Marketers look forward to a lot of things each year. Super Bowl ads. Big product launches. And obviously Santa (what, we can't be humans too?).
One of the others on this list is Mary Meeker’s Internet Trends report. Every year, Meeker, who runs digital investments for venture capital firm Kleiner Perkins Caufield and Byers, gifts the marketing world with this breakdown of who and what are winning the web.
For those who don’t have time to dive into the full report, AdWeek graciously outlined the top 24 things marketers and techies need to know to succeed this year. And because we really like to be that kid who has to one up you, we’ve broken it down even further, outlining the top takeaways people like us – the behavioral nerds – need to know.
1. Mobile is non-negotiable: With smartphone addiction soon to be classified an epidemic (we’ll bet money on it), presence on mobile web is not a maybe but a must. It offers unprecedented ways to increase efficacy– giving people the information they need to take a desired action at the moment they’re ready to act.
For us, that means making mobile goal setting a part of our process when building websites. This could manifest in a few simple ways. On the simple side, when we set out to help busy educators access and share news in their field, we enlisted responsive design to make sure the website was highly mobile-friendly. On the not so simple side, when we wanted to help people get more active, we built a mobile app to help them find active fun, based on the price, location, or even people they wanted to bring along (dogs included).
What does this have to do with behavior? It’s a prime opportunity to tell a story. Storytelling is a powerful way to do something all marketers want to do– leverage emotions. Emotion plays a much greater role in your behavior than logic (just think about when you decided to cut your own bangs after that breakup a few years back). Now, online ads have caught on.
Chances are you’re not a retailer who needs to show off your summer swimwear line, but if you’re a local nonprofit focused on food access, what would happen if you used these ads to show the impact that a healthier diet had on a local resident over time– showcasing her personal story of success with your target behavior? That gets you exponentially farther than just “telling” people to eat a tomato once in a while.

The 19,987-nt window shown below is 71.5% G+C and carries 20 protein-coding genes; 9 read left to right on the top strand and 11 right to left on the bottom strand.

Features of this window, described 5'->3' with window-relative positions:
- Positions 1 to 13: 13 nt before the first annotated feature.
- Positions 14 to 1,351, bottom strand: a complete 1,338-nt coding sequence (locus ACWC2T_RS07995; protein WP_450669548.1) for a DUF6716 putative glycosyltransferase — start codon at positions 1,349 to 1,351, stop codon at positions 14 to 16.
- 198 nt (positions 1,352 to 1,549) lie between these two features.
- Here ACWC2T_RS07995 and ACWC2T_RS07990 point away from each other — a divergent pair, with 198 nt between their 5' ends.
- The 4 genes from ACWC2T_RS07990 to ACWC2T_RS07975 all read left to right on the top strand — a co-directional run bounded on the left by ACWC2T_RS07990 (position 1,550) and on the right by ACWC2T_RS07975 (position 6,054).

3. Make a video. Share. Repeat: Meeker’s report makes it clear that video is king. Think about it– it’s the epitome of fun, easy, and popular. They reward you with quick entertainment (fun), they are simple to digest (easy), and those aforementioned qualities allow them to spread like wildfire when shared (popular).
The best part is that these days, the most valuable videos are quick (as in seconds). That’s good for budget, time, and the ever-elusive concept of being concise.
4. If you're targeting Millenials, find them on Snapchat. During author Nir Eyal's presentation at this year's Habit Summit, we realized Snapchat is insanely popular amongst Millennials because it leverages 4 determinants for the price of one. Users always have anticipated rewards when logging in– they never know what they’ll find on the site but they know they'll find something fun or interesting each time. It also gives them control like no other social media site– they’re in control of what they post, but the associated risks and penalties are very low. When every post self-destructs in minutes, you throw caution to the non-existence online wind.
So there you have it. we’re planning to leverage these trends in our work this year, and unless you want to be referred to as “sooo 2014” you might consider doing the same.